There weren’t many positives in 2020 due to Covid 19. But if we were to look for a silver lining it might be that many of us enjoyed more local travel. Some revisiting past haunts and others exploring parts of the province for the first time.
The Eastern Shore has always been a little off the beaten track. Just referencing it can bring a blank stare followed by “where exactly is that?”. Tourism agencies have been known to suggest visitors bypass the Eastern Shore because “there’s nothing there”. For some though that’s just the point! Travelling along the #7 you won’t find a lot of restaurants or gift shops or even gas stations but you will see trees and water, beaches, seabirds, eagles and osprey. And if you have time to explore you can see seals and mink, foxes and deer and on occasion perhaps a whales or two. And that sort of “nothing” is increasingly in demand.
The 150 km stretch between Musquodoboit Harbour and Sherbrooke on the Eastern Shore is home to 3 Provincial Parks with beautiful long sandy beaches as well as Nova Scotia’s largest Coastal Island wilderness; an archipelago known as The Wild Islands!
The Provincial Parks are:
Taylors Head Provincial Park https://parks.novascotia.ca/park/taylor-head
Clam Harbour Provincial Park https://parks.novascotia.ca/park/clam-harbour-beach
Martinique Provincial Park https://parks.novascotia.ca/park/martinique-beach
The Wild Islands is a series of islands dotted with sand beaches, windswept headlands, boreal forests and thriving swamps and bogland and is home to a diverse range of wildlife. This area includes over 700 islands ranging in size from 1/10 acre to 1000 acres and of these, 85% are now protected by Nova Scotia The Nature Trust.
The Nature Trust is a charity dedicated to protecting Nova Scotia’s most unique and outstanding natural areas in perpetuity so they may be enjoyed for generations to come. Currently 70% of all land in Nova Scotia is privately owned including 85% of our coast. The Nature Trust is not part of government or an activist environmental group but was created to help landowner interested in protecting nature on their lands.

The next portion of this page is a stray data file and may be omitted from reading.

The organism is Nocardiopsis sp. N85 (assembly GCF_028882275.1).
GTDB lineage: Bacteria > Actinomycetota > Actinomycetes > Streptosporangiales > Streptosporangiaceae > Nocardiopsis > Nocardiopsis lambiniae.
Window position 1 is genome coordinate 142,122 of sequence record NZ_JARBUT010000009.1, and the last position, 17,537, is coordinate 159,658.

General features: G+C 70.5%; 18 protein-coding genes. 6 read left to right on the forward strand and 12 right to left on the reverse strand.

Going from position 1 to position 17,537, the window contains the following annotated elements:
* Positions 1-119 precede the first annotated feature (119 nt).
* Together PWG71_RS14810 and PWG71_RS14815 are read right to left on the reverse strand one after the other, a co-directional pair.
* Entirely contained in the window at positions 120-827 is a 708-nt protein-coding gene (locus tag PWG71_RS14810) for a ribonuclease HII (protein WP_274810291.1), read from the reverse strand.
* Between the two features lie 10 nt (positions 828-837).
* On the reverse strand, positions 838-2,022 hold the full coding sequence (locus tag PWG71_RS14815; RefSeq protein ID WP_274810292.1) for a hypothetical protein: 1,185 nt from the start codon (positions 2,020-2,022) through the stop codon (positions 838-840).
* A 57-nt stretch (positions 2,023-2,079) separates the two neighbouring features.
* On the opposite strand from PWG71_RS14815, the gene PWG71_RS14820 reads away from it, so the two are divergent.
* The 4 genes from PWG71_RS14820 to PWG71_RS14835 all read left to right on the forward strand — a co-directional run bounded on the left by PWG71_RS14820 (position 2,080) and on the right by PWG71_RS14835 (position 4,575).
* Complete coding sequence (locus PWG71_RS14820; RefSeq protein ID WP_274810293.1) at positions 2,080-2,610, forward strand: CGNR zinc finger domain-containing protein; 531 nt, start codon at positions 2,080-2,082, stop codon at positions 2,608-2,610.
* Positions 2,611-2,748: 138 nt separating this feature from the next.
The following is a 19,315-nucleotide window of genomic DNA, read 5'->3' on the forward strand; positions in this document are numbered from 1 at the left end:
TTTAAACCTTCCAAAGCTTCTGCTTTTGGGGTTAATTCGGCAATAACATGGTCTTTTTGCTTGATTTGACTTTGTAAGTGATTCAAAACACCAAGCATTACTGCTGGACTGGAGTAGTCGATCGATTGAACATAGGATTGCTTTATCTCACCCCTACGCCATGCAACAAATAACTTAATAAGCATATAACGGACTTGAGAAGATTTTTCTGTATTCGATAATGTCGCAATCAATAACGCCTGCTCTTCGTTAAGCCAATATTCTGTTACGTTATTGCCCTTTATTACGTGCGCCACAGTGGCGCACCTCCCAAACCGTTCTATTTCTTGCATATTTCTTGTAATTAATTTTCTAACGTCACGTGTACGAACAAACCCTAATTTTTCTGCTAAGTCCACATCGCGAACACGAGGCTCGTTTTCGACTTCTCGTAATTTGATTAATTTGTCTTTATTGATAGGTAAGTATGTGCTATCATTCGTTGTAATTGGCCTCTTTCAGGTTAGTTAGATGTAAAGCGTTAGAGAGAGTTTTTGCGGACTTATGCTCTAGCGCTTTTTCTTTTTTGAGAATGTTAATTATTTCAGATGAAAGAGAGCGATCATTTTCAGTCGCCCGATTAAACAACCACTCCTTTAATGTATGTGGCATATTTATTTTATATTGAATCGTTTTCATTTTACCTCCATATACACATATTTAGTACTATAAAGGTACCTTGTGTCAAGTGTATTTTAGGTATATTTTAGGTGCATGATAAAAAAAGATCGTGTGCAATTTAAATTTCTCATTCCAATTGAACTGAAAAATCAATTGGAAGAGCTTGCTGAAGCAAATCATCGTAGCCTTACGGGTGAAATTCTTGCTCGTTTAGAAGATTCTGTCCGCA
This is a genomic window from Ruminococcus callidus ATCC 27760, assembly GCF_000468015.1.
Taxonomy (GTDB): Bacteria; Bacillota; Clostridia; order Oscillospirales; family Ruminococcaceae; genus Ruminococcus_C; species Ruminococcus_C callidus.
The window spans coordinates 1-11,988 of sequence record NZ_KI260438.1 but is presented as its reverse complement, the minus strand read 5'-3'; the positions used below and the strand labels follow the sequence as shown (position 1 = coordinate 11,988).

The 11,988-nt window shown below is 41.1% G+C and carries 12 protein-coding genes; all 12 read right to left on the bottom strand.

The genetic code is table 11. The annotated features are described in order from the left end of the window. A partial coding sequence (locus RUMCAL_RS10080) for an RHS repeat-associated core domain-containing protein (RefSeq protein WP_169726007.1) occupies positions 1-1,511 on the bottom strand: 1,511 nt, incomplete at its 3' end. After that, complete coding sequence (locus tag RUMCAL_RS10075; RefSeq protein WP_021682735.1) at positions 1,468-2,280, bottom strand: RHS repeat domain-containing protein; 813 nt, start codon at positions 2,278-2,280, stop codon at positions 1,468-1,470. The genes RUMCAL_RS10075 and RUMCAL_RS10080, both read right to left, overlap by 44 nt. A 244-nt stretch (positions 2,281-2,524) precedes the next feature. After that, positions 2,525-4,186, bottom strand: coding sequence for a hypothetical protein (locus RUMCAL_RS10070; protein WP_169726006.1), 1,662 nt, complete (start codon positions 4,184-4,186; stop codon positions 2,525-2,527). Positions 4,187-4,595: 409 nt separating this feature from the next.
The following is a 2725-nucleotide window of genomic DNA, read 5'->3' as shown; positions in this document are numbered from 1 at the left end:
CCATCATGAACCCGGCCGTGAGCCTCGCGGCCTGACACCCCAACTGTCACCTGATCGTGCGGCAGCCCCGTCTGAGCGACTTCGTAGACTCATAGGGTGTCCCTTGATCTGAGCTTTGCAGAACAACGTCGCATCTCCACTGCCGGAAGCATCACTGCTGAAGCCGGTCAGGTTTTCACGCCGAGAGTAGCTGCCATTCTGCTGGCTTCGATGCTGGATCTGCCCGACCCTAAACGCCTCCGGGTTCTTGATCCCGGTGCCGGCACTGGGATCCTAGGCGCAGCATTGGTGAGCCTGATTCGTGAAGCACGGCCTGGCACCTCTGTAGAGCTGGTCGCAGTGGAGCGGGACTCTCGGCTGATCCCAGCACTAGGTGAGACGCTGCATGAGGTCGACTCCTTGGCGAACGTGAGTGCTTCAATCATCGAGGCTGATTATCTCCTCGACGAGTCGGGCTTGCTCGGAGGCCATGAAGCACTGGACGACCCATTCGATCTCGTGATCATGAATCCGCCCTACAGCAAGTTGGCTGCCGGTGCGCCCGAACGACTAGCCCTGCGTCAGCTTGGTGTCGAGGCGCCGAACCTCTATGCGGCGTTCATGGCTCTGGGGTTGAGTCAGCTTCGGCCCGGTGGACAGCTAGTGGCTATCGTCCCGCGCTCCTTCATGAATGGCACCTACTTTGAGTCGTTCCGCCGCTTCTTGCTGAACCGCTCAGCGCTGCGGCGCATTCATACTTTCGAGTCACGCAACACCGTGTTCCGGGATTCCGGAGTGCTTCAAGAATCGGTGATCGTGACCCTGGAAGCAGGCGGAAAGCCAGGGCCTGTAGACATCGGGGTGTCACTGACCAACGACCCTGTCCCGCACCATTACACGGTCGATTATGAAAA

So how are the Islands protected? Some lands have been donated or purchased by The Nature Trust, some islands have been protected through conservation easements which allow the land to stay in family ownership but the natural values of the islands are protected, forever, and the owner receives tax benefits in recognition of their conservation gift for the benefit of all Nova Scotians. About 4,000 acres are owned by the Province. In 2015, all of the Crown-owned Islands within the Wild Islands focus area were designated as part of the Eastern Shore Wilderness Area. These islands remain in government ownership but can never be sold, subdivided or the natural values of the islands be changed. Visit the Nova Scotia Nature Trust at: https://nsnt.ca/
Here is a short video of the Wild Island Archipelago . https://www.youtube.com/watch?v=OvDsqqAVUNU
This area is obviously well known to us. Seven (7) generations of Murphy’s have been fortunate to call Murphy Cove home. Our mission at Murphy’s Camping on the Ocean is to find ways to share this beautiful coastal wilderness with others.
Brian Murphy offers fabulous scenic boat tours and charters and Ryan Murphy offers some incredible island adventures. So come for a visit, pitch your tent or park your RV and let us share some of our “nothing”. See you soon!
Murphy’s Camping on the Ocean Experiences
Scenic Boat tours https://www.murphyscamping.ca/boat-tours/
100 islands in 100 minutes https://www.murphyscamping.ca/100-islands-100-minutes/
Island day trip adventures https://www.murphyscamping.ca/island-adventures/
Island camping adventures https://www.murphyscamping.ca/island-adventures/
Kayak rentals https://www.murphyscamping.ca/kayaking/